They both won if everyone had fun, right?
The Los Angeles Lakers are struggling. It's times like this when a team needs good coaching the most. And Lakers coach Phil Jackson thinks he has devised just the plan to get his team back to its winning ways.
"It's the octagon offense," Jackson told reporters today. "It's very much like the triangle offense. It has a lot of the same principles. But there's a twist. I think it will be very hard for the opponent to match up against."
Likely because Jackson's octagon offense will put eight players on the court at once or three extra than the other team has. Lakers point guard Derek Fisher says the octagon offense showed great promise in practice.
"We still have a long way to go until it's running right," he said. "But I did find it a little bit easier to penetrate when there was nobody guarding me. I'd say I got into the lane about half the time."
"I like some of it," said Lakers star Kobe Bryant. "A lot more guys are open. But often those guys are still Derek Fisher, Ron Artest and Jordan Farmar, who can't hit wide open shots either. So I think I'll usually just run the shot clock down and then try to create my own shot. Just like the triangle offense."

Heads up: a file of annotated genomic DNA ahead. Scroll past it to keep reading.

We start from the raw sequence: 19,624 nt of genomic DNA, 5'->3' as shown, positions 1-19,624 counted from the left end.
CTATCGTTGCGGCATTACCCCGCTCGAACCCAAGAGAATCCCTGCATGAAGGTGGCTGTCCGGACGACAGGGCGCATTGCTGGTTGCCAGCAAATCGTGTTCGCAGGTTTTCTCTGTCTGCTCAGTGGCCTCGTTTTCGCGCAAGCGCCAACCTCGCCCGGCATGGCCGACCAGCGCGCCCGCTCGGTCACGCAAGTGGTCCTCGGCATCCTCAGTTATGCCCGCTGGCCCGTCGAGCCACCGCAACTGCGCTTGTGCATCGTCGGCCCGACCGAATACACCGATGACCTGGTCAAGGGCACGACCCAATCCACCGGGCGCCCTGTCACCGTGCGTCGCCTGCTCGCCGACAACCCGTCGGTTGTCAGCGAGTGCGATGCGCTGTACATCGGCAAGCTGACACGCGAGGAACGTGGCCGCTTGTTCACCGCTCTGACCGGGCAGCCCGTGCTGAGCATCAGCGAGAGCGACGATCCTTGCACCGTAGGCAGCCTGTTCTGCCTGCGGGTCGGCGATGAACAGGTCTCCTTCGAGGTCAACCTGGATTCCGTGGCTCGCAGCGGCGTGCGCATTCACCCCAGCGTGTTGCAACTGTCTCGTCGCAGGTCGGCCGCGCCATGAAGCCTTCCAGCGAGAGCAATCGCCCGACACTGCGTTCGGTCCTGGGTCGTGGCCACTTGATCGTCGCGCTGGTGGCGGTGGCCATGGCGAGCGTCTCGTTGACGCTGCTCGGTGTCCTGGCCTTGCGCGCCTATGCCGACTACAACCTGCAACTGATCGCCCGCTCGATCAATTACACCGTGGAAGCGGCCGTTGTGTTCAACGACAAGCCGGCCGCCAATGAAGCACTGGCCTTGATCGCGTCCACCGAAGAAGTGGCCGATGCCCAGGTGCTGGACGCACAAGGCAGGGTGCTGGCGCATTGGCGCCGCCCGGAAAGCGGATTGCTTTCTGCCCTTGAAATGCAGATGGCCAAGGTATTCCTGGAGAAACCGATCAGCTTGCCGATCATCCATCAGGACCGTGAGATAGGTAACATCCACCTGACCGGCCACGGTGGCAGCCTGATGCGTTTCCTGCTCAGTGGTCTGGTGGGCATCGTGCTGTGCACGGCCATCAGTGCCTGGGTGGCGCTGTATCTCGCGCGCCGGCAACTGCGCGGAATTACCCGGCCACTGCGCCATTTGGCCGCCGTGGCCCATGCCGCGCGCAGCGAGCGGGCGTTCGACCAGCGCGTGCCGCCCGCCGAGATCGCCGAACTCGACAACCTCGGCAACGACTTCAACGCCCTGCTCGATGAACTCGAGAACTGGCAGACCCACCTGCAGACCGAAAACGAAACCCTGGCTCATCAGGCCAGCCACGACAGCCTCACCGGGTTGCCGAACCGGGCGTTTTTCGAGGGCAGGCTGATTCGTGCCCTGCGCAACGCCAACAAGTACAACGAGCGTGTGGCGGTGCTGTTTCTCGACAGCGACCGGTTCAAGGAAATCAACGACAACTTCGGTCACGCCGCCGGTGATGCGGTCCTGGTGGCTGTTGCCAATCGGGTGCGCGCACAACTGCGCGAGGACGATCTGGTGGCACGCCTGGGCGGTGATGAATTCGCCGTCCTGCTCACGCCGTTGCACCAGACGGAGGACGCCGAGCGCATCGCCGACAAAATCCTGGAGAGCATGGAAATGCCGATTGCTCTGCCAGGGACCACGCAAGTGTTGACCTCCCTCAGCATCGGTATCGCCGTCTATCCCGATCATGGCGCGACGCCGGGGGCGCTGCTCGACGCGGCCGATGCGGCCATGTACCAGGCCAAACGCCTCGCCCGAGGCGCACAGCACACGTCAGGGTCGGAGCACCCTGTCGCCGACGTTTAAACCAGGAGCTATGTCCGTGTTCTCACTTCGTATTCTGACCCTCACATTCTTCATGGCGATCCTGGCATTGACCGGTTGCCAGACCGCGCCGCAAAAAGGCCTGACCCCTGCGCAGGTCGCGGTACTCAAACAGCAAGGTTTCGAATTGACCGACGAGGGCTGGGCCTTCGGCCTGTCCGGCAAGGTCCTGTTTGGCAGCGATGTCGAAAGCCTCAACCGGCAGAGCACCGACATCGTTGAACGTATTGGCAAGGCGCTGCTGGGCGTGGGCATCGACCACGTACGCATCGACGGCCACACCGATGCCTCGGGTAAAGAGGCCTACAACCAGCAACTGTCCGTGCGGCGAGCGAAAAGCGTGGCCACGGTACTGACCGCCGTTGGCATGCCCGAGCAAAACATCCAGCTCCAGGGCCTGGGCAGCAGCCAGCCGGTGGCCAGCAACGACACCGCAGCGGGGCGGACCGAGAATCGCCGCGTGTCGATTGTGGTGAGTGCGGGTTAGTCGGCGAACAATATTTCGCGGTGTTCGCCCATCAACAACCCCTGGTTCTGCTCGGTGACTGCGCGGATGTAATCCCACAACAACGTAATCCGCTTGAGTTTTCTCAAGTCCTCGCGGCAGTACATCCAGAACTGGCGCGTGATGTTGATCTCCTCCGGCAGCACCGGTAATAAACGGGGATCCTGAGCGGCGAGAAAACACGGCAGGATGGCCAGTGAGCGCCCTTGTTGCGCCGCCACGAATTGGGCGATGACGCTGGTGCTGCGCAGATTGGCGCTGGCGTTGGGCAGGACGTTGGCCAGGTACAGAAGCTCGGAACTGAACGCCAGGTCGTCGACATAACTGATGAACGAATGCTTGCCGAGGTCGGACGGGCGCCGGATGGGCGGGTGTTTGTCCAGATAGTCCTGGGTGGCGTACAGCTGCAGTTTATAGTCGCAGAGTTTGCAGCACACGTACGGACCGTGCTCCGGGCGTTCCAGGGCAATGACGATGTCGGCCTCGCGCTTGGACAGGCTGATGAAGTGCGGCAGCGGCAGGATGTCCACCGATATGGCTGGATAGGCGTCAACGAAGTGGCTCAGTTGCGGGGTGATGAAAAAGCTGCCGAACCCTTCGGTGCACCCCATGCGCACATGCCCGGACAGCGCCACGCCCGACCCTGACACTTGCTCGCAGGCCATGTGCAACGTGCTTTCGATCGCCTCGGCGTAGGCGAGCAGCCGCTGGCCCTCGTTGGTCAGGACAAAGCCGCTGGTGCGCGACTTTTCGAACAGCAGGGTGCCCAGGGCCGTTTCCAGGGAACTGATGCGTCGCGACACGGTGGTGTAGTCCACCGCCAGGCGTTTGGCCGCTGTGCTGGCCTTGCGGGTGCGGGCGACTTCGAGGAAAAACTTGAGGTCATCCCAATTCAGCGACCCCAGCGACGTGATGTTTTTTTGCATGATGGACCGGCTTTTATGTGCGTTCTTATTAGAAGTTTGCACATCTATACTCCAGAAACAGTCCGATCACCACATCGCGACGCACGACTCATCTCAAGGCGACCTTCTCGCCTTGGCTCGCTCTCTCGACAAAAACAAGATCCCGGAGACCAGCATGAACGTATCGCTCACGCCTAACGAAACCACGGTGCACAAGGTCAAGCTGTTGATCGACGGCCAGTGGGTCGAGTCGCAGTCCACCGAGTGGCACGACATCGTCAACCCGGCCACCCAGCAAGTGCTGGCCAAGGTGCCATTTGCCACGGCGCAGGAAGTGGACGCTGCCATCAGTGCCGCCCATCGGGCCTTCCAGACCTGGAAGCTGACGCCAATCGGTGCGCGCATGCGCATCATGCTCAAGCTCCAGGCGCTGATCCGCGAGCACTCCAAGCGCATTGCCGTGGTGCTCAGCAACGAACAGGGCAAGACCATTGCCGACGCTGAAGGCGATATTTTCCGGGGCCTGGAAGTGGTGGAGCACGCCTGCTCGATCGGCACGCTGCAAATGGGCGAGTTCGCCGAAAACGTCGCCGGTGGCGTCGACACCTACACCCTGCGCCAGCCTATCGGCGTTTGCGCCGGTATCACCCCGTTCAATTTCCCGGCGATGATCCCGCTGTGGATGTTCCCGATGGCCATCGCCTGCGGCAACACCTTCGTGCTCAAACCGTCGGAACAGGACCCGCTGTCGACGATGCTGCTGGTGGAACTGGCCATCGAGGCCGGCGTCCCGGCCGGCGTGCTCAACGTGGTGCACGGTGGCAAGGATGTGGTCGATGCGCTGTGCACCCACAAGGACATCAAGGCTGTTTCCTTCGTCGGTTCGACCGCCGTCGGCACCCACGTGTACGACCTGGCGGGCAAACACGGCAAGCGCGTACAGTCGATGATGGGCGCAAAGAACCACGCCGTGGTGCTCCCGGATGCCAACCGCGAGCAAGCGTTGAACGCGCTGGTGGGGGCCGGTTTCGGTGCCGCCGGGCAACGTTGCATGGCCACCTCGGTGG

Then there is the issue of spacing with eight players on offense in the half-court set. At a recent practice, Andrew Bynum, Ron Artest and Lamar Odom kept running into each other. In one sequence, Bynum somehow became caught inside Odom's jersey.
And there are those who feel that even if Jackson's octagon offense frees up the Lakers offense, it will only make them even lazier on defense resulting in more Laker defeats, albeit in much higher scoring games.
Then there is the matter of the offense having too many players on the court by three.
"The Lakers will be called for a penalty the moment they try to put the ball in play with that offense," said an NBA front office source. "I think this is more evidence that Phil Jackson actually knows very little about basketball. He's just a guy who has been fortunate enough to be sitting there with great players on his teams."
Jackson discounts concerns that the octagon offense will get his team whistled for too many men on the court.
"If it does and he can fine me if he wants for saying this it would be just another example of David Stern being narrow-minded in his thinking," said Jackson. "I have come up with something revolutionary here, and it shouldn't just be squashed due to some outdated rules about five players."
Oklahoma City's Scott Brooks, recently named the NBA's Coach of the Year, says the Thunder have been preparing for the octagon offense in practice.
"It presents a challenge," he said. "We will really have to be alert and communicate about where the cutters are and who is open. But hopefully not too many people will be open because we plan on putting 10 guys on the court at a time."
Dwight Howard of the Orlando Magic won his second straight NBA defensive player of the year award today, but refused to accept it at a scheduled press conference. "Nah. No thank you," said Howard. "And who are you to give me an award? You don't know me."